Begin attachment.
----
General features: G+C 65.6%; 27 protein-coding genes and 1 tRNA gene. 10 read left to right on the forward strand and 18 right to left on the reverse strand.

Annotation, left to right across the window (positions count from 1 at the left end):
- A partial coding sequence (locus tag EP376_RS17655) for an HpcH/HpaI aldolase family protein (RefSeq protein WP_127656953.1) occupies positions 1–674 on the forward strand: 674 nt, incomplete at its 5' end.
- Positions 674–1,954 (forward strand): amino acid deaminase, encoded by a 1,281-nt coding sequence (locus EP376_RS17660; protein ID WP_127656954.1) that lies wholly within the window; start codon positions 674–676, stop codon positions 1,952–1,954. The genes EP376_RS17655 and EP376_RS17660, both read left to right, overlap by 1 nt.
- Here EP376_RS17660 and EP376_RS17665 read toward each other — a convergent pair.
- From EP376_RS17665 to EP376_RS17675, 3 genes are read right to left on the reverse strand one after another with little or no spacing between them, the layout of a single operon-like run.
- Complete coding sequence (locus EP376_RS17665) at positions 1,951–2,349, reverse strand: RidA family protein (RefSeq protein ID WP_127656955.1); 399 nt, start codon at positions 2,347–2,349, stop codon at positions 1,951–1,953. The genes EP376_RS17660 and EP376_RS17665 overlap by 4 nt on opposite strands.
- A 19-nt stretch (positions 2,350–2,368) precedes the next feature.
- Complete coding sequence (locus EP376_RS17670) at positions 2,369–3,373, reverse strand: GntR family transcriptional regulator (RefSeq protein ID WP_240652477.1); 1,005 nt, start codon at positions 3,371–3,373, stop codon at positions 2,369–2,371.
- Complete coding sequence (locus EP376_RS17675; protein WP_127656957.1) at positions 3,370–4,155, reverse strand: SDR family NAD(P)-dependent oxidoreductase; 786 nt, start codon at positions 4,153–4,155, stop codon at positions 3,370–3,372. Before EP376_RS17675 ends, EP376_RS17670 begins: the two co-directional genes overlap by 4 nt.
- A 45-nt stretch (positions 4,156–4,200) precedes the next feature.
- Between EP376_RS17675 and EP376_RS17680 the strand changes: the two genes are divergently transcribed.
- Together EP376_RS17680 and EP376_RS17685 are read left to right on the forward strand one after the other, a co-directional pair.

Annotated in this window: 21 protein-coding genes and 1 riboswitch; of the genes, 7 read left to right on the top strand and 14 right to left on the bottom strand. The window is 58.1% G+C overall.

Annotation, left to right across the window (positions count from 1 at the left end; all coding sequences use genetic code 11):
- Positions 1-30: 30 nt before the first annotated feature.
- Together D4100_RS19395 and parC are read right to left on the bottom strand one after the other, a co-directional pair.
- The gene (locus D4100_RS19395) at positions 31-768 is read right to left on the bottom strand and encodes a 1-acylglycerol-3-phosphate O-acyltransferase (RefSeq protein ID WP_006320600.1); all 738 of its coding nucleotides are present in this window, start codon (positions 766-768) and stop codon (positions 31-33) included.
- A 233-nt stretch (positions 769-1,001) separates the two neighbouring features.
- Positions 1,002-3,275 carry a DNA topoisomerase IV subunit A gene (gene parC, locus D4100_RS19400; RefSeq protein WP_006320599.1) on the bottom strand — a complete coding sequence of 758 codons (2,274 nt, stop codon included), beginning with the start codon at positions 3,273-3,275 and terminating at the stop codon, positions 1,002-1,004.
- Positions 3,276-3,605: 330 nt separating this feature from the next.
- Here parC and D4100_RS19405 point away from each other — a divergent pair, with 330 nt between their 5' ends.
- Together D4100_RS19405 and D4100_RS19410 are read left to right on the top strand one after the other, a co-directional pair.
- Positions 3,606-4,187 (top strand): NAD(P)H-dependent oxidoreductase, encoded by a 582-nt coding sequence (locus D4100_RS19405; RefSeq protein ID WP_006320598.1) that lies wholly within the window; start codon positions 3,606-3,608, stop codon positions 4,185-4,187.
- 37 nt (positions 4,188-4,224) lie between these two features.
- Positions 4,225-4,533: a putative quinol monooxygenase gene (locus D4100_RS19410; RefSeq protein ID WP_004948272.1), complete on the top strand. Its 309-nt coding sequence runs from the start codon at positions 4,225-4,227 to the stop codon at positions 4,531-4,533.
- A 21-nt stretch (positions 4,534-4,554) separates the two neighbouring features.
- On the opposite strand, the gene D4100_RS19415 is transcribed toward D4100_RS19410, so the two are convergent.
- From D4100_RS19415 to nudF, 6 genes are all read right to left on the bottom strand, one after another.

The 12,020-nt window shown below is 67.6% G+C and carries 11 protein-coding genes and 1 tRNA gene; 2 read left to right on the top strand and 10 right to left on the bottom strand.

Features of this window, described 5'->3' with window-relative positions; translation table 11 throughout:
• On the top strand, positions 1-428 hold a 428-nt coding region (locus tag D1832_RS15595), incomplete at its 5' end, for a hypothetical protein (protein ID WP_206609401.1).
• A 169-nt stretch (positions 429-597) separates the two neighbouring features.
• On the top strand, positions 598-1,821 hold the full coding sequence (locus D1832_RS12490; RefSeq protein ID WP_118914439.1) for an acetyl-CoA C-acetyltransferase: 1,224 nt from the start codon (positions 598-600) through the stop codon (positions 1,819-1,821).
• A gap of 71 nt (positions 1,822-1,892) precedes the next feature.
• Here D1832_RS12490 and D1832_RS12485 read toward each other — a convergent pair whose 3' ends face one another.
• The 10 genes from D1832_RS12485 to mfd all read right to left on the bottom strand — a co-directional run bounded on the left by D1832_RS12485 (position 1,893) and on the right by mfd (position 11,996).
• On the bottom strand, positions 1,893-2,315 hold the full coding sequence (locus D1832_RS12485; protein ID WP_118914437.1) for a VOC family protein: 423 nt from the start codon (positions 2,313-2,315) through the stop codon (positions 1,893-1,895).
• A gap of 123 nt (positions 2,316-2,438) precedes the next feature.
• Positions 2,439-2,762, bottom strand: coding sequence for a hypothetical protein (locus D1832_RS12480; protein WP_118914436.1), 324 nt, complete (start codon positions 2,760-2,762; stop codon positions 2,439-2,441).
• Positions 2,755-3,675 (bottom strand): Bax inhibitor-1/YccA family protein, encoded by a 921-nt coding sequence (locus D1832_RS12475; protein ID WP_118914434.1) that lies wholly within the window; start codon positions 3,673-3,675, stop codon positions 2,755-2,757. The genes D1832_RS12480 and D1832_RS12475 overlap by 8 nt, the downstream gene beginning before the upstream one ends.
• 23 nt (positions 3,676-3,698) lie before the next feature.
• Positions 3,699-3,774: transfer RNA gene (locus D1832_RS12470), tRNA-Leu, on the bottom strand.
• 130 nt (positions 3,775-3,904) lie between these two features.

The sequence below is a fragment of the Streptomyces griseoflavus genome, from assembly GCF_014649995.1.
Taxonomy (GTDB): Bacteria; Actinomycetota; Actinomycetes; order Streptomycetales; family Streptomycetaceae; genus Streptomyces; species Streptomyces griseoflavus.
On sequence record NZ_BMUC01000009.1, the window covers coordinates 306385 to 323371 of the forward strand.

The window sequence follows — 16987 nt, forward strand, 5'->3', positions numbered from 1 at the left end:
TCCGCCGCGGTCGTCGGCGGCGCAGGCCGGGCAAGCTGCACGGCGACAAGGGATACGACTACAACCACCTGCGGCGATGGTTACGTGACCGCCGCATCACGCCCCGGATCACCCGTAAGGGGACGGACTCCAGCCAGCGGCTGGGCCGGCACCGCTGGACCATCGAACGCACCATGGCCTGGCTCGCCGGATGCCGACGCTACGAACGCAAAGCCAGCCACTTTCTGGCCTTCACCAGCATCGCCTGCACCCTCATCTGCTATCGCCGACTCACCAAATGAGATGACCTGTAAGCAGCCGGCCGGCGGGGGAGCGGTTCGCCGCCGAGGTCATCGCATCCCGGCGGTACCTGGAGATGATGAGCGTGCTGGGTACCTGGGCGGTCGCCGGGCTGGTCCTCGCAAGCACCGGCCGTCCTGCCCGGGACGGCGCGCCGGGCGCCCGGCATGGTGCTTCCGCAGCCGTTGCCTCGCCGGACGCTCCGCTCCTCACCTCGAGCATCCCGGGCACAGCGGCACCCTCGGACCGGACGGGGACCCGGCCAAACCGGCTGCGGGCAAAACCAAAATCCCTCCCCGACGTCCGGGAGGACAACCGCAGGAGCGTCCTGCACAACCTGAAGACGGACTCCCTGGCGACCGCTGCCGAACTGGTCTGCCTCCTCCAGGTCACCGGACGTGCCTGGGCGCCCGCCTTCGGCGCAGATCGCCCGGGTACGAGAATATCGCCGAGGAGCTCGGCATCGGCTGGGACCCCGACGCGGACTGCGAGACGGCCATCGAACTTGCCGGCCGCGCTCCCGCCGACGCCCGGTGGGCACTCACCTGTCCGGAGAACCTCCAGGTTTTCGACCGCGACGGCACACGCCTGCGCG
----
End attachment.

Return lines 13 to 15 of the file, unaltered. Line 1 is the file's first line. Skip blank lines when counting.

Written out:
- Together EP376_RS17680 and EP376_RS17685 are read left to right on the forward strand one after the other, a co-directional pair.

Annotated in this window: 21 protein-coding genes and 1 riboswitch; of the genes, 7 read left to right on the top strand and 14 right to left on the bottom strand. The window is 58.1% G+C overall.

Annotation, left to right across the window (positions count from 1 at the left end; all coding sequences use genetic code 11):